Tamil people flock to new LTTE courts
[TamilNet, Thursday, 25 September 1997, 12:00 GMT]
Tamil people in the Amparai and Batticaloa districts have been flocking to make use of the LTTE's judicial system which is being extended in the east of the island. An LTTE courthouse which was recently established in Batticaloa district is proving so popular that many Tamil residents are even crossing over from Sri Lankan government controlled areas to file cases.
Scores of cases are being decided each day in the new courthouse, according to court officials. Most of these are civil, ranging from disputes over land to adultery, and these are generally being settled in a day or two.
Criminal cases such as blackmail and assault may take a month to be settled and more serious crime, such as murder may take longer. The relative speed of resolution is one reason the courts seem popular with the public.
Penalties for the guilty are strict and vary from fines to jail terms, depending on the severity of the crime. However, conviction for rape and some cases of murder may result in capital punishment, though this has rarely been invoked..
The LTTE law books are written in classical Tamil. Older, established laws form the basis, but these are regularly updated and extended to cater for the social issues that the LTTE has focused on addressing, such as the dowry and caste systems.
Despite its popularity with the Tamil people, the judicial system is often criticised by the LTTE's detractors, who point out the that many judges are very young and do not hold many formal (i.e. Sri Lankan) qualifications.
The Tamil people themselves seem satisfied with the judges' abilities and training and with the integrity of the LTTE judicial system in general. The court system is one of the main points of contact the LTTE has with the Tamil public, and it is careful to be seen to be just.
In fact, the LTTE has tried an alternative form of judiciary, based on groups of intelligentsia, such as retired civil servants, school teachers, etc., organised at the local community level. However, this system led to a flood of complaints from the public, with accusations of partiality and incompetence. The LTTE therefore decided to administer the courts directly.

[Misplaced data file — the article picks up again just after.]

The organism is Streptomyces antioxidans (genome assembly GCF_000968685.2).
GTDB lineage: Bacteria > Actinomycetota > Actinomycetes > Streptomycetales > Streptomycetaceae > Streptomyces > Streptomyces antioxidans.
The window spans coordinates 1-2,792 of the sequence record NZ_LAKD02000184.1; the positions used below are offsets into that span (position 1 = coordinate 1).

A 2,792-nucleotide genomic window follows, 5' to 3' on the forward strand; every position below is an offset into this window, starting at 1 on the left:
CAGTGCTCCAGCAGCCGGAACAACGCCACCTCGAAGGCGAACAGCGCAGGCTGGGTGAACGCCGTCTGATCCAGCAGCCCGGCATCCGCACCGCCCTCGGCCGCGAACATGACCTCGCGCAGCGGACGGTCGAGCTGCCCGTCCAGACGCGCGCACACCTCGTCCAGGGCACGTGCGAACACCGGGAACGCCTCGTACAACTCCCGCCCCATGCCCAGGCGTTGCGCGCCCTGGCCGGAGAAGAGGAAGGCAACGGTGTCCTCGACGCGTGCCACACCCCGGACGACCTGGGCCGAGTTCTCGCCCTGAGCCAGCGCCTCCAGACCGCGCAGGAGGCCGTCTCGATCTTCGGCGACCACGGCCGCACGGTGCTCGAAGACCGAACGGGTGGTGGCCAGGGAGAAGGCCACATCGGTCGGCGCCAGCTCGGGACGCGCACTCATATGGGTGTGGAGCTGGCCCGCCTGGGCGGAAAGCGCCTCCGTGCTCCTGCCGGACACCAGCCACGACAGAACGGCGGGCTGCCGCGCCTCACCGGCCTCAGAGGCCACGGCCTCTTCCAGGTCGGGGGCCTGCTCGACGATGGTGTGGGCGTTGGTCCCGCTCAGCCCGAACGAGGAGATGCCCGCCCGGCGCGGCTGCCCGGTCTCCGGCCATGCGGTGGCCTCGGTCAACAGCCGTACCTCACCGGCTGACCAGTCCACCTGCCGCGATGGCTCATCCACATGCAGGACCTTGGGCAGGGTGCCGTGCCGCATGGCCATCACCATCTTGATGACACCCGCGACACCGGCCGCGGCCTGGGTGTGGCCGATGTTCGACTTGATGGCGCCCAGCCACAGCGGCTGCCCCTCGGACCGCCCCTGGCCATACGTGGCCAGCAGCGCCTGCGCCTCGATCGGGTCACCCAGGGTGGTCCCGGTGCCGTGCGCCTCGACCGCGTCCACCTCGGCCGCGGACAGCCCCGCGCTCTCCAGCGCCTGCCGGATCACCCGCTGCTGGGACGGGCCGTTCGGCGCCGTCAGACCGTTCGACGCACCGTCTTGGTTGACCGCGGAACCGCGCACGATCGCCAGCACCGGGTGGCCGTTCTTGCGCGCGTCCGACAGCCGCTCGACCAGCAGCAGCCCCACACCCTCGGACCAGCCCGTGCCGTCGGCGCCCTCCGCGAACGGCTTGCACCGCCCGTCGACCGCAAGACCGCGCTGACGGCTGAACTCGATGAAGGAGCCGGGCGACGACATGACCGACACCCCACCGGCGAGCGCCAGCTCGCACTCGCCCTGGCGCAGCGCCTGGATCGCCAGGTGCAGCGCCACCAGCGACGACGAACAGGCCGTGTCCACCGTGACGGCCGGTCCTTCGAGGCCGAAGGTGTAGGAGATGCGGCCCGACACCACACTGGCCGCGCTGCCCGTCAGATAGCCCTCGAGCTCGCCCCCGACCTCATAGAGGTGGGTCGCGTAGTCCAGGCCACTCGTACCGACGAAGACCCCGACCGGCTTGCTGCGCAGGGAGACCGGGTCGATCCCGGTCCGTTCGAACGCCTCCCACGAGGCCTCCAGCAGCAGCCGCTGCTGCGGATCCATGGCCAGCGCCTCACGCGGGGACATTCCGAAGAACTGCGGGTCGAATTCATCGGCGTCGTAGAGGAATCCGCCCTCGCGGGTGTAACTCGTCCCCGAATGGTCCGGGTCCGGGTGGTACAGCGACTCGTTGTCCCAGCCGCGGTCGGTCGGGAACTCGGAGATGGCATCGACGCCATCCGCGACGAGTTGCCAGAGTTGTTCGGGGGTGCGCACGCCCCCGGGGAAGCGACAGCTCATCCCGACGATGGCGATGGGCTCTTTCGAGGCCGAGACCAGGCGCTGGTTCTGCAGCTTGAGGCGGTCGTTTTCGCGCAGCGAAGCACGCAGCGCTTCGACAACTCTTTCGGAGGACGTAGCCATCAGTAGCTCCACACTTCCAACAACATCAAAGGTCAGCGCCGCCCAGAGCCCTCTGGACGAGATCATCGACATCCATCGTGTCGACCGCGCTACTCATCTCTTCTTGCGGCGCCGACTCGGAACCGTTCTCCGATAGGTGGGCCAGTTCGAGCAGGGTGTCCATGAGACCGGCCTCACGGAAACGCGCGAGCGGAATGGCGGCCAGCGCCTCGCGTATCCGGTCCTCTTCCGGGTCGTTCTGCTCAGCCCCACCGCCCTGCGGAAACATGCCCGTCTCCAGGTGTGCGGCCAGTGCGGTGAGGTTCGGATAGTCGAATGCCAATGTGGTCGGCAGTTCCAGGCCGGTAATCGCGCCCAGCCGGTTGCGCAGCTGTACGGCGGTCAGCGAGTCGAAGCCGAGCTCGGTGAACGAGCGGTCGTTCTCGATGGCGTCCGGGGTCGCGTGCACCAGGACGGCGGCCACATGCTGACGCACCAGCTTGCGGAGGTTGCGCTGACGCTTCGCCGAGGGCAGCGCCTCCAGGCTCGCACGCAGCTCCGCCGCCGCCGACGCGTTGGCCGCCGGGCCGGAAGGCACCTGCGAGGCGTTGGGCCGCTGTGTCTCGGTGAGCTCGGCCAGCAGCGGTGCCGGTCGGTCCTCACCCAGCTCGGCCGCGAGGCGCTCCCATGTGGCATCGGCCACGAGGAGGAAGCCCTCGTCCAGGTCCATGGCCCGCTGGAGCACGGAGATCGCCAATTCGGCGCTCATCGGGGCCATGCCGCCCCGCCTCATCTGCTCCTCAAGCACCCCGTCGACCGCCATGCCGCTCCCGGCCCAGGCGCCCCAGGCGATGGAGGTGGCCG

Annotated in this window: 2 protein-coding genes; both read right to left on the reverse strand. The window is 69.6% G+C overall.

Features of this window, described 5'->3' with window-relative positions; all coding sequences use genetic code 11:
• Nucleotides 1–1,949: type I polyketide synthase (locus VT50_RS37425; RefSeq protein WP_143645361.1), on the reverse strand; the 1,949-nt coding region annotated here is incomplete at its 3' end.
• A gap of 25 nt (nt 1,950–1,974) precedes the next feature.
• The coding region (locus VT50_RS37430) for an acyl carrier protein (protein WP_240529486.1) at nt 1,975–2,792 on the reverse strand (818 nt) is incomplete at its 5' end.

All current judges are members of the LTTE and subject to its own customary discipline. Applicants are carefully screened and selected on their standing within the LTTE and in their communities. Successful applicants are then trained in LTTE law and an examination process selects the final graduates.
Despite their relative youth (many judges are in their twenties), they are accepted as impartial and professional by the public, in contrast to the 'citizens committee' approach. If there are disagreements with the decisions of a court, there are appeal courts where senior, more experienced judges preside.
Unusually, law is not treated as a entrepreneurial profession in itself. This is apparently to ensure that wealth does not bring an unfair advantage to defendants or plaintiffs. Legal costs are also kept to a minimum. Furthermore, a lawyer cannot defend someone whom he or she knows to be guilty (for example by confession).
The LTTE has established courts across much of the Tamil homelands which are under its control. General law and order is maintained by the LTTE police who have their own stations and vehicles, distinct from the Tigers' military forces'.
In general, the LTTE's law enforcement and peculiar judicial systems seem to have significantly reduced crime in the areas the Tigers control, a point acknowledged by supporters and opponents alike.